Solidarity for Who? Part II: One Theory of the Union Movement’s Downfall, A History Boy, 15/08/2014

Would Bakunin have liked Rage
Against the Machine?
Bakunin’s writings about the politics of the First International and the conflicts among the trade union movements in 1860s-70s Europe also carry some important lessons for the modern era. They have a lot to do with the limits of solidarity, and intersect quite a lot with my own most formative union experiences. 

Here’s how deep union solidarity goes in my family. When I came back to visit St. John’s after being out on the one and only strike I’ve so far gone through in my life (McMaster University Teaching Assistants CUPE local 3906 in Fall 2009), my aunt and uncle, both pushing 70 at the time, played me old school British union anthems from the 1960s. It was a wonderfully strange moment of family solidarity, especially as I had to inform them that we spent most of the strike listening to Dead Prez and Rage Against the Machine. That’s generation shifts for you.

But for my part, whenever I’ve heard union chants of “Solidarity!” among my own generation, I’ve tended to feel more excluded than included, even when I’ve been a union member. Here’s an example of the corrosion of solidarity that Bakunin identifies as a key means in which a union movement self-destructs, as workers with different interests turn against each other.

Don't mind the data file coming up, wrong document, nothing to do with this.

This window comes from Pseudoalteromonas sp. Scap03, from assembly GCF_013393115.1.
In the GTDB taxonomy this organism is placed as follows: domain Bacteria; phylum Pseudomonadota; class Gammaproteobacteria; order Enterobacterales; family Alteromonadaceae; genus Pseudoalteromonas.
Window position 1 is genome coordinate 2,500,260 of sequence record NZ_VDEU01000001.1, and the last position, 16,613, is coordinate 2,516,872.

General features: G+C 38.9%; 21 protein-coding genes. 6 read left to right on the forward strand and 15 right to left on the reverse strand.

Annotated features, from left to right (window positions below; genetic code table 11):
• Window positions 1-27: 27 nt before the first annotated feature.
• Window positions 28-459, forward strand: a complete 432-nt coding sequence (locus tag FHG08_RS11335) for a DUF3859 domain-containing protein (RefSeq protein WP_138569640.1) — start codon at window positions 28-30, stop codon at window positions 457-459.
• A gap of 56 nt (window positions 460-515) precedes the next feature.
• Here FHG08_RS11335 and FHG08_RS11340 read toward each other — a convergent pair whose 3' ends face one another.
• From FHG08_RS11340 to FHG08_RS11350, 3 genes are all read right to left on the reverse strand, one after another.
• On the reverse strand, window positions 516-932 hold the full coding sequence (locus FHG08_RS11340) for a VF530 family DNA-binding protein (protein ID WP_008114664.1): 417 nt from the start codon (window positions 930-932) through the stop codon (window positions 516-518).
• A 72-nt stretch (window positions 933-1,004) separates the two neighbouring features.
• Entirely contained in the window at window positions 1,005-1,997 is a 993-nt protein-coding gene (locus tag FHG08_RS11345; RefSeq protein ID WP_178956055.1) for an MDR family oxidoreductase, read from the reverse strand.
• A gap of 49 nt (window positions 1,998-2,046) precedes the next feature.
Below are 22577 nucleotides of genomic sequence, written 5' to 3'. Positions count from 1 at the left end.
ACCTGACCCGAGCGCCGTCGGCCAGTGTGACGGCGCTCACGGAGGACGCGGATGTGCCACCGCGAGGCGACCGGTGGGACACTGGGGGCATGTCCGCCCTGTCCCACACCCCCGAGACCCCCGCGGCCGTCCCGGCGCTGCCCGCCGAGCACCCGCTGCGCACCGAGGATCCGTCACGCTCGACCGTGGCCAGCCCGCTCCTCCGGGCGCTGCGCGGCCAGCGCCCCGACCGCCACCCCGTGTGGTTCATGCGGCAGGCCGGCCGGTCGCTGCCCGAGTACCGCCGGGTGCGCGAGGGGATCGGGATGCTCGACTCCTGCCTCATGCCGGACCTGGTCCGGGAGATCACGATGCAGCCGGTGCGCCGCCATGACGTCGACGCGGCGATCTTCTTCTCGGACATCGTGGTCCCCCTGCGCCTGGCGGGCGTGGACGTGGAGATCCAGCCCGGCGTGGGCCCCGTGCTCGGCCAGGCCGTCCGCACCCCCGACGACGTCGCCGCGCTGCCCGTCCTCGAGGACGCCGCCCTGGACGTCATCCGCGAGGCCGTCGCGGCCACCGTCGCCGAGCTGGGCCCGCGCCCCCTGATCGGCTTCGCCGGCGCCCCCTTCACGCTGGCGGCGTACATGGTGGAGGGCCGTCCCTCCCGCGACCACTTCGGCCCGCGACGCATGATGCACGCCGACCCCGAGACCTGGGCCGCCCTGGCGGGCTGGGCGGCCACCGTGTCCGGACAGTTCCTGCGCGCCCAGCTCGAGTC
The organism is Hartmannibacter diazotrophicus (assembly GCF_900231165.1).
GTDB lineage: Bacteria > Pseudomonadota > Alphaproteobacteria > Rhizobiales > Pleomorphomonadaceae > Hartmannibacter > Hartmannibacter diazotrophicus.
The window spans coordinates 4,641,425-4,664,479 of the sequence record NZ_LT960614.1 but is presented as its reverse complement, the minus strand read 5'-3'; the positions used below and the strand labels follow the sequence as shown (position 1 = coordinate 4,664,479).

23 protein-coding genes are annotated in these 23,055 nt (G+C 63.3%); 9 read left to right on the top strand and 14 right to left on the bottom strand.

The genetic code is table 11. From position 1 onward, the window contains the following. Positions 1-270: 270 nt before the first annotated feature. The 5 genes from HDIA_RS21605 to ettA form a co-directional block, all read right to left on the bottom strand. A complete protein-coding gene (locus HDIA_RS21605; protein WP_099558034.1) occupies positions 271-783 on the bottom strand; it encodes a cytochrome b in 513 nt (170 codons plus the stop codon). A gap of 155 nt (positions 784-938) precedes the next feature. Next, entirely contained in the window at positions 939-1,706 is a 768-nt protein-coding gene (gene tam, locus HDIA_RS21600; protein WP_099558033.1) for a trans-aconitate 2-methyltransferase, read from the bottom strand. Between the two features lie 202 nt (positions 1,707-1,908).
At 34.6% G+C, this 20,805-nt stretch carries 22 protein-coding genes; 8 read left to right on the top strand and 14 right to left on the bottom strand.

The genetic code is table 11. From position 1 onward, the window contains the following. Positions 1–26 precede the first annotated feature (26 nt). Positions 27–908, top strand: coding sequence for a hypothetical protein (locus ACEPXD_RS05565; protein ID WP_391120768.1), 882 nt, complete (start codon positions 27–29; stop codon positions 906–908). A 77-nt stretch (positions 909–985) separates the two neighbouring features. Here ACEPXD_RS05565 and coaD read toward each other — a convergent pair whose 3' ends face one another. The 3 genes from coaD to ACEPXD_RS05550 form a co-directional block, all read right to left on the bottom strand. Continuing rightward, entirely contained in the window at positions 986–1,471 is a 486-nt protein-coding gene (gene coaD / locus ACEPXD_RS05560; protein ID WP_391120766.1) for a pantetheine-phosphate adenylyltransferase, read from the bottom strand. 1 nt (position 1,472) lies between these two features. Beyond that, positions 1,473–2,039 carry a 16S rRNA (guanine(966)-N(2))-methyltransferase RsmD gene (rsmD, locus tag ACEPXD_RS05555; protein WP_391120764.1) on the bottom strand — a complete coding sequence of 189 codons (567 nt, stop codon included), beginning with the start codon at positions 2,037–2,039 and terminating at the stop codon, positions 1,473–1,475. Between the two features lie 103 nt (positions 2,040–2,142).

The union leadership of CUPE 3906 when we were on strike came almost exclusively from humanities and social science faculties, where TAs legitimately are overworked, often having to read and correct assignments and papers for 35-50 students while also attending lectures and familiarizing themselves with the course material enough for them to correct them effectively. 

There was almost no outreach to the engineering and science faculty TAs, whose correction labour mostly consisted in making sure the Scantron cards were properly collated and stored without bending. An entire faculty worth of TAs thought the union’s claims of overwork were bullshit because they had never actually been told what humanities and social science TAs had to do for their work. No wonder we accepted the administration’s terms when the entire union membership actually came out to vote. Our union couldn’t even maintain solidarity in a single local.

Bakunin also describes a macro-economic way to break worker solidarity. Since he was writing in the context of the First International, the first attempt among the European trade union / socialist / revolutionary communist movements to network all the different local groups into one organization for mutual support and knowledge sharing, continent-sized processes were important for his thinking. It has to do with the fact that every local situation is different.

Union demonstrations no longer face violence, but they
also rarely achieve the transformative political power that
they used to wield.
So some regions or industries would successfully unionize before others. In that case, if you’re a venture capitalist opposed to union organization, it doesn’t really make sense to combat that unionized sector directly. I mean, people did. That’s what the Pinkertons and other private security forces were for in the early 20th century. But there was a much less violent, more morally and politically legitimate, and insidious way to break organized labour. Citing greater efficiency accruing to lower labour costs, you could divest your investments in a unionized sector and instead plough your capital into non-unionized sectors or regions. I think this is analogous to the pressure between American states with unionized manufacturing sectors and right-to-work policies.